Dried Up: UK Announces it will End Financial Support for Fossil Fuel Projects Overseas.
What’s the story?
Prime Minister Boris Johnson recently announced that the UK will end financial support for overseas fossil fuel projects in the build-up to the COP26 (Climate Change Conference). The announcement came at the Virtual Climate Ambition Summit, which the UK co-hosted alongside the UN and France. Although, it is worth noting that no implementation date for this policy has currently been set.
Boris Johnson described the threat of climate change as:
“a challenge far worse, far more destructive even than the coronavirus”
Over the last 5 years the UK government’s support for overseas fossil fuel projects has totalled £3.5bn. This support came mainly in the form of project finance provided by the UKEF (UK Export Finance).
For example, last year UKEF provided roughly £1bn in support of a natural gas facility in Mozambique. Interestingly, and rather mysteriously, Mozambique is exempt from the this new policy.
The new policy also leaves several other questions unanswered. For example, the government stated that there will be “limited exceptions” to the new policy. It will be interesting to see what is meant by ‘exception.’ In addition to this, there is also a ‘consultation period' which ends on February 8, during which time the UK government can approve new fossil fuel projects.
Rachel Kennerley, a campaigner for Friends of the Earth was critical of the scope to circumvent the government’s new policy, she stated:
“These are exemptions, these loopholes, and when it comes to oil and gas, there can be no exemptions.”
It is worth noting that, at the time of writing, UKEF currently has eight oil and gas projects under consideration which in theory could be approved before the new policy comes into effect.
How does this affect law firms?
Regarding law firms, I believe there are two main effects that this policy will have.
Firstly, for firms who act on behalf of fossil fuel project financiers, this new policy will be damaging. The UK government’s practice of underwriting loans would have given lenders greater confidence in loaning money on what are otherwise risky projects. The removal of this function from the UKEF will perhaps make lenders more apprehensive of loaning capital, therefore reducing the demand for firms who specialise in fossil fuel project finance. Firms and their clients may also be wary that the UK’s announcement is a signal that the move away from fossil fuels is gathering speed. The EU’s pressure on Poland to transition away from coal can be seen as an example of this. Firms will also be conscious of incumbent President Joe Biden’s commitment to end subsidies for the oil industry. In 2017, this was worth $6bn to foreign fossil fuel projects.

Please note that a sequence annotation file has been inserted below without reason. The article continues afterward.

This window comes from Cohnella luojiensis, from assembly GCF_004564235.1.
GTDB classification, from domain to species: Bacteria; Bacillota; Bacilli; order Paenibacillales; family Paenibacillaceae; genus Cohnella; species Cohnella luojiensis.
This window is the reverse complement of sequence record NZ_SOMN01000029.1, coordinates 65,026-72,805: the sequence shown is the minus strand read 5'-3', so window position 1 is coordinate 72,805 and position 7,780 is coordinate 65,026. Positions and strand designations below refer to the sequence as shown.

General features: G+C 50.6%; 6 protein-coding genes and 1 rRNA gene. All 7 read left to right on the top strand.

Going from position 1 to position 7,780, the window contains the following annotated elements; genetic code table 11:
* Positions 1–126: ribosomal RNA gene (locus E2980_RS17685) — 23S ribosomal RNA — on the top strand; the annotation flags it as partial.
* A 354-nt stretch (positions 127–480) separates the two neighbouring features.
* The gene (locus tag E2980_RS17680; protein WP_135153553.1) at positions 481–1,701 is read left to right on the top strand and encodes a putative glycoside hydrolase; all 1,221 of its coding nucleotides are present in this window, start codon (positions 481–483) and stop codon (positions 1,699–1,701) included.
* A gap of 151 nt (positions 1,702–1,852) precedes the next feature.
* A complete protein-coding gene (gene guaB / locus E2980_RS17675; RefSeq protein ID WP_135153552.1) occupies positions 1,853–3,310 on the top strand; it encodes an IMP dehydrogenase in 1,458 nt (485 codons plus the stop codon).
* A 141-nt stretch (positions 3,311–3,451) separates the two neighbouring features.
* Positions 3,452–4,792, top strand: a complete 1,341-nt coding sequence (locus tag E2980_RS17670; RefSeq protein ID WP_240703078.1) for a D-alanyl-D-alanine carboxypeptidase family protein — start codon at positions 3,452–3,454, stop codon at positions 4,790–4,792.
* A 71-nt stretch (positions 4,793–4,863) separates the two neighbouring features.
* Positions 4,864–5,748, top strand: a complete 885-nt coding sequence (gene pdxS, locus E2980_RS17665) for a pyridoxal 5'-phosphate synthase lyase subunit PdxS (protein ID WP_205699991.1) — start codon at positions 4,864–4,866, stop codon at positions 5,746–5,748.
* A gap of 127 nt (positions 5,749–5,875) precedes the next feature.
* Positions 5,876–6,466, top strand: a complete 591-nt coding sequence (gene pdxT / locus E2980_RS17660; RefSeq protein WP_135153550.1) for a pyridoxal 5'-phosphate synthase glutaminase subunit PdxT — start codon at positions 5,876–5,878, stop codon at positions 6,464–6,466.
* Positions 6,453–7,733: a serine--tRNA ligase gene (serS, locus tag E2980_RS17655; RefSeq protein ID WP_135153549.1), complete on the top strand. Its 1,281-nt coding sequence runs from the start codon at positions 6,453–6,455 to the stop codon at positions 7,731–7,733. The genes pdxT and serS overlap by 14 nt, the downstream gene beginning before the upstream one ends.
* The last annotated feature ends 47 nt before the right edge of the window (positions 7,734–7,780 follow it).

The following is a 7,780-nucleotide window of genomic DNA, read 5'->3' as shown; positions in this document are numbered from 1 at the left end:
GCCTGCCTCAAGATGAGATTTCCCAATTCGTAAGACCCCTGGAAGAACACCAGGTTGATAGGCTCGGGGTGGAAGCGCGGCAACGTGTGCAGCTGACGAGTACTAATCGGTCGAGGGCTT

Secondly, firms who act on behalf of environmental pressure groups will likely see this as an opportunity to hold the government accountable to their commitments. I anticipate that there will be future action regarding the previously mentioned ambiguities. In particular, the exclusion of Mozambique from the policy is certainly an area which I believe will be subject to legal challenge. I previously mentioned the UKEF’s £1bn funding towards a fossil fuel project in Mozambique, the reader should be aware that this was challenged by Friends of the Earth under the Paris Climate Agreement. However, this was underlined by the argument that the government’s “climate hypocrisy" is dangerous to all efforts to combat climate change. I imagine a similar line of thinking will underpin any future challenges against what appears to be an ambiguous policy.